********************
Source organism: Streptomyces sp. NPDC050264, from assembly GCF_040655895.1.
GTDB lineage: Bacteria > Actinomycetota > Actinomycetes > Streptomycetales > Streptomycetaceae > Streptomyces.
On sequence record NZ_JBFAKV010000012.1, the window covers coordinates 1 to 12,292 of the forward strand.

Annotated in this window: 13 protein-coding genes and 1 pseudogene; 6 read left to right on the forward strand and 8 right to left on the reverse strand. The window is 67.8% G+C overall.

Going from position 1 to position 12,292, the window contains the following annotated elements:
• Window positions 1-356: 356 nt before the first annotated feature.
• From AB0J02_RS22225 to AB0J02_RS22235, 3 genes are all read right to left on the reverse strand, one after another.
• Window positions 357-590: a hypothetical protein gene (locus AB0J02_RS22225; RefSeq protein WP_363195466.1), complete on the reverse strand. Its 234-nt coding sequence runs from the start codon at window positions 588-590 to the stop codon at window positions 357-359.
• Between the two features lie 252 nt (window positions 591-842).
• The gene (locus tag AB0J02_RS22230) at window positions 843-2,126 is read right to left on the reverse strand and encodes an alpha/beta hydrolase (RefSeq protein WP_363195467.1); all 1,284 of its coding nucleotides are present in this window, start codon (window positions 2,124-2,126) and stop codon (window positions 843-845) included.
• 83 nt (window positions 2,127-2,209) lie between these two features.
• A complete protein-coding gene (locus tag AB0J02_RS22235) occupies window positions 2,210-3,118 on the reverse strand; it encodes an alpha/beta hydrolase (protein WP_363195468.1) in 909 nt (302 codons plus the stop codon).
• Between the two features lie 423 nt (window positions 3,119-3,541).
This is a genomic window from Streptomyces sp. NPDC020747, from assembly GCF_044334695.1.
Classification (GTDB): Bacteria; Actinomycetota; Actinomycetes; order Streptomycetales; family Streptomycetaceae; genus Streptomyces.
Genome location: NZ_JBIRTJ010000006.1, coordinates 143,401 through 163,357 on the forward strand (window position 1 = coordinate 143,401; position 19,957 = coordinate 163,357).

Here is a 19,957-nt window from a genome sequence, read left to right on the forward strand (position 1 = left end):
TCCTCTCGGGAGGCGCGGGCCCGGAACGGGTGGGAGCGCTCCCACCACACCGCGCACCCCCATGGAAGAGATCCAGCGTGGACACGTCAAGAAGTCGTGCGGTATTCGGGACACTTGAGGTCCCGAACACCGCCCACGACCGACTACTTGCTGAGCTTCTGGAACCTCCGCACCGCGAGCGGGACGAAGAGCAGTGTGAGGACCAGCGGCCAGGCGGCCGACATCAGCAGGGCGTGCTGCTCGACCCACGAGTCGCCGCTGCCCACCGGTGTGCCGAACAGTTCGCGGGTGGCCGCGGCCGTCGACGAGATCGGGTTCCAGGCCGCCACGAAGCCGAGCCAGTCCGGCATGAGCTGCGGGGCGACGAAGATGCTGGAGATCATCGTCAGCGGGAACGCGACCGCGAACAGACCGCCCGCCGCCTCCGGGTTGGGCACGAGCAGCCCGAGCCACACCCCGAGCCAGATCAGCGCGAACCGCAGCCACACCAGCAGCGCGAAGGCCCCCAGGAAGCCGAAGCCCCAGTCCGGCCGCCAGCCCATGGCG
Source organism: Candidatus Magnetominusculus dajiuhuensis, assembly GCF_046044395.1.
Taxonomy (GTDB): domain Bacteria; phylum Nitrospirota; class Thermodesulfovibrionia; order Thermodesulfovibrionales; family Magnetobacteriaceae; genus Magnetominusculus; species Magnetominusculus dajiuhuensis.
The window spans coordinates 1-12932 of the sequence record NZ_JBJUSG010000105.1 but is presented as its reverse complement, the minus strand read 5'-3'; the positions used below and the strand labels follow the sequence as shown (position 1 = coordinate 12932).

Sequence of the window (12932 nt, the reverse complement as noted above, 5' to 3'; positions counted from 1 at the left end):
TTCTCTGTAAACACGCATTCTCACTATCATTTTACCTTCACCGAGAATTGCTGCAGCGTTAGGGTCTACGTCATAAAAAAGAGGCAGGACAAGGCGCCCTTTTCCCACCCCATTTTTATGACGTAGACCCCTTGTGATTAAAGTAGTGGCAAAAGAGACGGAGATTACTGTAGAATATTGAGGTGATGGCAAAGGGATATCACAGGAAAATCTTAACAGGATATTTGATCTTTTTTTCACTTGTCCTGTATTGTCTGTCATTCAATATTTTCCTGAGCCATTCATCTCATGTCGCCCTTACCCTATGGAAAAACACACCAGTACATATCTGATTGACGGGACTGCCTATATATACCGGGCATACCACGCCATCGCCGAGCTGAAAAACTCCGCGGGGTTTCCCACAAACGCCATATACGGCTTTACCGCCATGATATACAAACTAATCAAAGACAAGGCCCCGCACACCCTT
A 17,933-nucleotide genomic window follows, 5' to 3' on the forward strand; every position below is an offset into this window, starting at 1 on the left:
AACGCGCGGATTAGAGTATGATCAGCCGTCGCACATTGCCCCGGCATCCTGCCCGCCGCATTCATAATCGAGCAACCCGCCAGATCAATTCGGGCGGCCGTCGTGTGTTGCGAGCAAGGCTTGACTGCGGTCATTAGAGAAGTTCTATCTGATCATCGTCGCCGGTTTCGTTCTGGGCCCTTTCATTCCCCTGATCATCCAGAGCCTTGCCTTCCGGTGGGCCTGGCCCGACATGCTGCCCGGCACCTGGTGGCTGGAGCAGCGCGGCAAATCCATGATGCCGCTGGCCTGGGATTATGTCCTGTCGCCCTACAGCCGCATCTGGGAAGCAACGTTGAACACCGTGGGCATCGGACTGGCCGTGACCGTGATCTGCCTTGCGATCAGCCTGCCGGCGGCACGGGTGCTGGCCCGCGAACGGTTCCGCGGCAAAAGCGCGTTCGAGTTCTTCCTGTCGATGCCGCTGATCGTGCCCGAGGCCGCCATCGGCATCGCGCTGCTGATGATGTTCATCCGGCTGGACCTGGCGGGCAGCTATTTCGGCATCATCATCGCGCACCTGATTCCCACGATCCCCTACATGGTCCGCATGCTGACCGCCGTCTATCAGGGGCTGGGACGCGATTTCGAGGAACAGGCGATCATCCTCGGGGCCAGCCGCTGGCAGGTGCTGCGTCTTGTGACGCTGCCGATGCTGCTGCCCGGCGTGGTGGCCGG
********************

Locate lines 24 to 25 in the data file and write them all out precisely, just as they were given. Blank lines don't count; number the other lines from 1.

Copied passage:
A 17,933-nucleotide genomic window follows, 5' to 3' on the forward strand; every position below is an offset into this window, starting at 1 on the left:
AACGCGCGGATTAGAGTATGATCAGCCGTCGCACATTGCCCCGGCATCCTGCCCGCCGCATTCATAATCGAGCAACCCGCCAGATCAATTCGGGCGGCCGTCGTGTGTTGCGAGCAAGGCTTGACTGCGGTCATTAGAGAAGTTCTATCTGATCATCGTCGCCGGTTTCGTTCTGGGCCCTTTCATTCCCCTGATCATCCAGAGCCTTGCCTTCCGGTGGGCCTGGCCCGACATGCTGCCCGGCACCTGGTGGCTGGAGCAGCGCGGCAAATCCATGATGCCGCTGGCCTGGGATTATGTCCTGTCGCCCTACAGCCGCATCTGGGAAGCAACGTTGAACACCGTGGGCATCGGACTGGCCGTGACCGTGATCTGCCTTGCGATCAGCCTGCCGGCGGCACGGGTGCTGGCCCGCGAACGGTTCCGCGGCAAAAGCGCGTTCGAGTTCTTCCTGTCGATGCCGCTGATCGTGCCCGAGGCCGCCATCGGCATCGCGCTGCTGATGATGTTCATCCGGCTGGACCTGGCGGGCAGCTATTTCGGCATCATCATCGCGCACCTGATTCCCACGATCCCCTACATGGTCCGCATGCTGACCGCCGTCTATCAGGGGCTGGGACGCGATTTCGAGGAACAGGCGATCATCCTCGGGGCCAGCCGCTGGCAGGTGCTGCGTCTTGTGACGCTGCCGATGCTGCTGCCCGGCGTGGTGGCCGG